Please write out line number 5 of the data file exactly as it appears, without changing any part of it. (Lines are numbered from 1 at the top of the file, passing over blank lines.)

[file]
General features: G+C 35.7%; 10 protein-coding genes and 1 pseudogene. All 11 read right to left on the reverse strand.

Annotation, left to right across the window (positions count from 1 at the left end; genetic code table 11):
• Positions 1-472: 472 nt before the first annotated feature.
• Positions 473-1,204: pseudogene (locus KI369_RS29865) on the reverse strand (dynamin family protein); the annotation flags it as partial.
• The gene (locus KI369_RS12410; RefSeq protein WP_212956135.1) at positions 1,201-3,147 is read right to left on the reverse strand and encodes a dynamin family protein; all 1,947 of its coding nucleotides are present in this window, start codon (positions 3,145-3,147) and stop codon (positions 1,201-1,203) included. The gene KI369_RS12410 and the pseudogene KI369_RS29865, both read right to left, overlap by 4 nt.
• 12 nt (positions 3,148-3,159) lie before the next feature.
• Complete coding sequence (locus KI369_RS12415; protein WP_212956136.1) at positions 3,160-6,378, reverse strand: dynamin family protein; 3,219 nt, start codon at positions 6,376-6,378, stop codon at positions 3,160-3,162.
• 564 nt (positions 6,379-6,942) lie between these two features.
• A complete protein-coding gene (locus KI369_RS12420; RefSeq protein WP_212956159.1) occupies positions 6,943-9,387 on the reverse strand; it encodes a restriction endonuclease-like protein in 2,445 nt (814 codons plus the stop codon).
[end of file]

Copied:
• The gene (locus KI369_RS12410; RefSeq protein WP_212956135.1) at positions 1,201-3,147 is read right to left on the reverse strand and encodes a dynamin family protein; all 1,947 of its coding nucleotides are present in this window, start codon (positions 3,145-3,147) and stop codon (positions 1,201-1,203) included. The gene KI369_RS12410 and the pseudogene KI369_RS29865, both read right to left, overlap by 4 nt.